New, strong female voices are shining in crime fiction at the moment, and you could even say they are driving the genre. It’s refreshing is to see the breadth of topics, styles and subgenres these writers are tackling, and contrary to what is reflected in some corners of the media it’s not just in the field of domestic noir that women writers excel. We’ve reviewed the action thriller style of Steph Broadribb and the combination of family drama and police procedural of Susie Steiner, Fiona Cummins’ chilling serial killer and the drug-smuggling single mum described by Lilja Sigurdardóttir, for example. Looking ahead, here are five women writers that we expect to light the way in 2018.
Jane Harper’s debut novel The Dry is set in the drought-stricken fictional town of Kiewarra in Australia. The memorable opening scene sees blowflies feasting on carcases of animals starved to death… and three human bodies, those of a farmer, his wife and young son. What Aaron Falk wants to know, when he returns to his hometown, is why his friend Luke Hadler killed his family and turned the gun on himself. The book is set in a drought-stricken rural community that is turning in on itself, yet there is something almost timeless about the world of farming described by Harper. The book was a stunning success, winning a multitude of awards including the ABIA Australian Book of the Year and the CWA Gold Dagger. There is also a film deal with Reese Witherspoon’s production company in the pipes.
Jane Harper’s second novel, Force of Nature, is now available for Kindle. It is also set in the present, but once again pits humans against nature. Five women start a trek advertised on a corporate retreat website but only four come out on the other side.
The name sounds Swedish but Johana Gustawsson is actually French and writes in her native language, translated into English by Maxim Jakubowski. Yet she is married to a Swede and Sweden makes an appearance in her debut novel, Block 46, which takes us on a journey from modern day London and rural Sweden to the Nazi death camp of Buchenwald. Given the subject matter and very personal connection that the author has to Buchenwald (her own grandfather was interned there), it is not surprising that there is a lot of graphic violence in this book, but it is an essential part of the story, posing the eternal question of whether evil is rooted in nature or nurture.
Both Sweden and the crime-solving duo of Emily Roy (profiler) and Alexis Castells (true crime writer) reappear in Gustawsson’s second novel, which was a bestseller in France and is currently being translated into English. Gustawsson has a knack for thrilling pacing and great storytelling, but the darkness of human nature she evokes leaves a bitter aftertaste.
It would be fair to say that American editor and author Hannah Tinti is not a fast writer. Her first novel The Good Thief appeared nine years ago and was a Dickensian saga of 19th century American orphanages and an innocent orphan boy succumbing to the evil characters surrounding him. This talent for almost old-fashioned, proper storytelling is maintained in her second novel The Twelve Lives of Samuel Hawley. Longtime on-the-run criminal Samuel Hawley decides to settle down when his daughter Loo reaches adolescence and moves to coastal Massachusetts, where her late mother was originally from. Both Loo and the reader find out more about Samuel’s past via the 12 scars he bears on his body, each a close call from bullets he took over the course of his dangerous career. In a cool, spare style, impressive in its quiet sense of authority, Tinti tells this story of two misfits and a dark past, without ever descending into bathos and melodrama.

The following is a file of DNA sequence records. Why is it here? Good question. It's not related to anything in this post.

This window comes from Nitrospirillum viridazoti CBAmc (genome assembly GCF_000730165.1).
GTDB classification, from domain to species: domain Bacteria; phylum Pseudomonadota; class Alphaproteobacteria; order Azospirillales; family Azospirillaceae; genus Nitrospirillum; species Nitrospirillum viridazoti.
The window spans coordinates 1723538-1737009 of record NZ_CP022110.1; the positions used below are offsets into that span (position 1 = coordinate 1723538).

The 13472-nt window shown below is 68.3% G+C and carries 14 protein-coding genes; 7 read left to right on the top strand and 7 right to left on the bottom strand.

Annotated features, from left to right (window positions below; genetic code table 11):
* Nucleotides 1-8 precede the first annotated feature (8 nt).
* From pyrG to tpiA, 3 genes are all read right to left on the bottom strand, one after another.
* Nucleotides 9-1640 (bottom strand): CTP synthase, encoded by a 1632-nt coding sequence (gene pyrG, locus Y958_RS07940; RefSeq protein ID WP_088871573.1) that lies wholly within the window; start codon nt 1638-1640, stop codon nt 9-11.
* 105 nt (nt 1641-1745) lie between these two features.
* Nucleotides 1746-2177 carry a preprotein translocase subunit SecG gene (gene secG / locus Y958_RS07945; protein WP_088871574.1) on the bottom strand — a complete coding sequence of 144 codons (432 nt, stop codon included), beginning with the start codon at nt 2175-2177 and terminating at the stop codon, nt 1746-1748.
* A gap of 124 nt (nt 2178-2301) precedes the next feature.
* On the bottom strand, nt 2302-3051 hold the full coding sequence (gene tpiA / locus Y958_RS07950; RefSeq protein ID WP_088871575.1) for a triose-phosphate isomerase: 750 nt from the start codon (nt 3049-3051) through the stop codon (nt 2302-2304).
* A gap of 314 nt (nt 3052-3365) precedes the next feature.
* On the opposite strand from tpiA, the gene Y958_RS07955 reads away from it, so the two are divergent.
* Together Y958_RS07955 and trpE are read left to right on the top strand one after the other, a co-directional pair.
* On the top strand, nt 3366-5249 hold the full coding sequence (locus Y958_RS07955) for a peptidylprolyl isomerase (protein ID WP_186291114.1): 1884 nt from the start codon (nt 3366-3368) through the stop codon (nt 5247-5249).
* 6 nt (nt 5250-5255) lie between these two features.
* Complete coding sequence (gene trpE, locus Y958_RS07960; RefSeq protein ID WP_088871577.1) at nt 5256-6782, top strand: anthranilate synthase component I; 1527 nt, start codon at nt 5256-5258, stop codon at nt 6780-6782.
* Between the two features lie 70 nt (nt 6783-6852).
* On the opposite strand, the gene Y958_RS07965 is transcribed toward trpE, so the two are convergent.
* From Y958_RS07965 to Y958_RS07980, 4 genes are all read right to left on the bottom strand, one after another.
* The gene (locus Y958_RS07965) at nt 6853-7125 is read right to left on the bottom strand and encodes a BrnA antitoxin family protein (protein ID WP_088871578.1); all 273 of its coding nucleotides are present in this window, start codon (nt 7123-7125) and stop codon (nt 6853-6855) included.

Emma Flint’s debut novel Little Deaths is a magnificent recreation of a working-class neighbourhood in Queens, New York, one scorching hot summer in 1965. Ruth, who is separated from her husband but not yet divorced, wakes up to discover her two children are missing. They are later found dead, presumably murdered. The detectives, neighbours and press are quick to jump to conclusions about Ruth, an attractive single mother working part-time as a cocktail waitress, who dresses provocatively and takes great care with her make-up, even if it is only to mask her grief. As we see Ruth through her own eyes and those of a tabloid reporter who becomes obsessed with the case, we begin to question the nature of maternal love, sex and obsession, morality and guilt. The novel may not be the first one to be inspired by the real-life Alice Crimmins case, but Flint manages a flawless recreation of a particular time and place, as well as a slow-burning build-up of tension.
The English author is currently working on a second novel, also based on a true crime, but set in the South of England.
This Swedish author may write in English, but her historical crime fiction has more than a hint of Arctic midnight sun and polar chill to it. Her first novel Wolf Winter was set in 1717 and evoked the remote and beautiful landscape of Swedish Lapland through the eyes of a group of settlers, travelling to found a new community in the shadow of the Blackåsen Mountain. When they stumble upon a mutilated body in a glade, it looks like a wolf attack… but it could actually be a vicious murder in a very small community in a harsh environment where trust is essential for survival. The author’s second novel, In the Month of the Midnight Sun, takes place in the 1850s, in the same unforgiving setting, but in summer. This time three men have been massacred and an indigenous Lapp is held in custody for the crime.
Spare in style but rich in detail, Ekbäck does a great job of creating believable, complex characters and in portraying the suspicion of outsiders and tensions within a small population, as well as the troubled relationship between native population and settlers.